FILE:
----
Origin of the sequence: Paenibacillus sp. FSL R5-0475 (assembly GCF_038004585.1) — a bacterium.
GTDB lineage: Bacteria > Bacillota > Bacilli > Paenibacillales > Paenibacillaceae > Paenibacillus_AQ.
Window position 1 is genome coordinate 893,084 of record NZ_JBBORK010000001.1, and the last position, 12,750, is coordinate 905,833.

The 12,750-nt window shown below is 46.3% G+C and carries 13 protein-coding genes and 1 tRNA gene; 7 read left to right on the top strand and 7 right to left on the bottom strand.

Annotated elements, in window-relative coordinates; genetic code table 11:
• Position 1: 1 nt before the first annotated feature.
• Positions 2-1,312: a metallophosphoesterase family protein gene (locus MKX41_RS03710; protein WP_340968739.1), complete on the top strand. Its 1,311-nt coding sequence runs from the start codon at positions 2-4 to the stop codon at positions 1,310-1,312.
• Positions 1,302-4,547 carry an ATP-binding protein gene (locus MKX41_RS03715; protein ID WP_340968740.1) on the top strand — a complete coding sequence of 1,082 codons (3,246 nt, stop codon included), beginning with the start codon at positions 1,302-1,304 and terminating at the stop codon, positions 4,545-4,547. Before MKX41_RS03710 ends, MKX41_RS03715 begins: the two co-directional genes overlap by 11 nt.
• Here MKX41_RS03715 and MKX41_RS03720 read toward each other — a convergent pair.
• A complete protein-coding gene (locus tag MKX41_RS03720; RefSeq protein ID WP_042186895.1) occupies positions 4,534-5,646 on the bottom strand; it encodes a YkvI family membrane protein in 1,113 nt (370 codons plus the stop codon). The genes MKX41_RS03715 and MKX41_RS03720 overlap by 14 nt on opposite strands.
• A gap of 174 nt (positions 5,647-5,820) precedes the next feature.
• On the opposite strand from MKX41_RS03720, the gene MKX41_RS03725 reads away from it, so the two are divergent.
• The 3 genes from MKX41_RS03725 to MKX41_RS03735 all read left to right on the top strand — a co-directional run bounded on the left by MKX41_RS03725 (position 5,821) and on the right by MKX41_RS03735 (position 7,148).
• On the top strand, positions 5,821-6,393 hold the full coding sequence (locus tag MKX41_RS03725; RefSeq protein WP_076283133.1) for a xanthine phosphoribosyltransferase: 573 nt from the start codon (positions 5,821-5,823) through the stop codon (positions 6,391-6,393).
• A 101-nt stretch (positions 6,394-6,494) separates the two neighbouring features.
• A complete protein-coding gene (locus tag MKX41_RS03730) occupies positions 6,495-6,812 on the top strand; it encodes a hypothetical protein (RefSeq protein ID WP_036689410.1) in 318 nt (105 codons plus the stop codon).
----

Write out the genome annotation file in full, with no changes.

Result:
Origin of the sequence: Paenibacillus sp. FSL R5-0475 (assembly GCF_038004585.1) — a bacterium.
GTDB lineage: Bacteria > Bacillota > Bacilli > Paenibacillales > Paenibacillaceae > Paenibacillus_AQ.
Window position 1 is genome coordinate 893,084 of record NZ_JBBORK010000001.1, and the last position, 12,750, is coordinate 905,833.

The 12,750-nt window shown below is 46.3% G+C and carries 13 protein-coding genes and 1 tRNA gene; 7 read left to right on the top strand and 7 right to left on the bottom strand.

Annotated elements, in window-relative coordinates; genetic code table 11:
• Position 1: 1 nt before the first annotated feature.
• Positions 2-1,312: a metallophosphoesterase family protein gene (locus MKX41_RS03710; protein WP_340968739.1), complete on the top strand. Its 1,311-nt coding sequence runs from the start codon at positions 2-4 to the stop codon at positions 1,310-1,312.
• Positions 1,302-4,547 carry an ATP-binding protein gene (locus MKX41_RS03715; protein ID WP_340968740.1) on the top strand — a complete coding sequence of 1,082 codons (3,246 nt, stop codon included), beginning with the start codon at positions 1,302-1,304 and terminating at the stop codon, positions 4,545-4,547. Before MKX41_RS03710 ends, MKX41_RS03715 begins: the two co-directional genes overlap by 11 nt.
• Here MKX41_RS03715 and MKX41_RS03720 read toward each other — a convergent pair.
• A complete protein-coding gene (locus tag MKX41_RS03720; RefSeq protein ID WP_042186895.1) occupies positions 4,534-5,646 on the bottom strand; it encodes a YkvI family membrane protein in 1,113 nt (370 codons plus the stop codon). The genes MKX41_RS03715 and MKX41_RS03720 overlap by 14 nt on opposite strands.
• A gap of 174 nt (positions 5,647-5,820) precedes the next feature.
• On the opposite strand from MKX41_RS03720, the gene MKX41_RS03725 reads away from it, so the two are divergent.
• The 3 genes from MKX41_RS03725 to MKX41_RS03735 all read left to right on the top strand — a co-directional run bounded on the left by MKX41_RS03725 (position 5,821) and on the right by MKX41_RS03735 (position 7,148).
• On the top strand, positions 5,821-6,393 hold the full coding sequence (locus tag MKX41_RS03725; RefSeq protein WP_076283133.1) for a xanthine phosphoribosyltransferase: 573 nt from the start codon (positions 5,821-5,823) through the stop codon (positions 6,391-6,393).
• A 101-nt stretch (positions 6,394-6,494) separates the two neighbouring features.
• A complete protein-coding gene (locus tag MKX41_RS03730) occupies positions 6,495-6,812 on the top strand; it encodes a hypothetical protein (RefSeq protein ID WP_036689410.1) in 318 nt (105 codons plus the stop codon).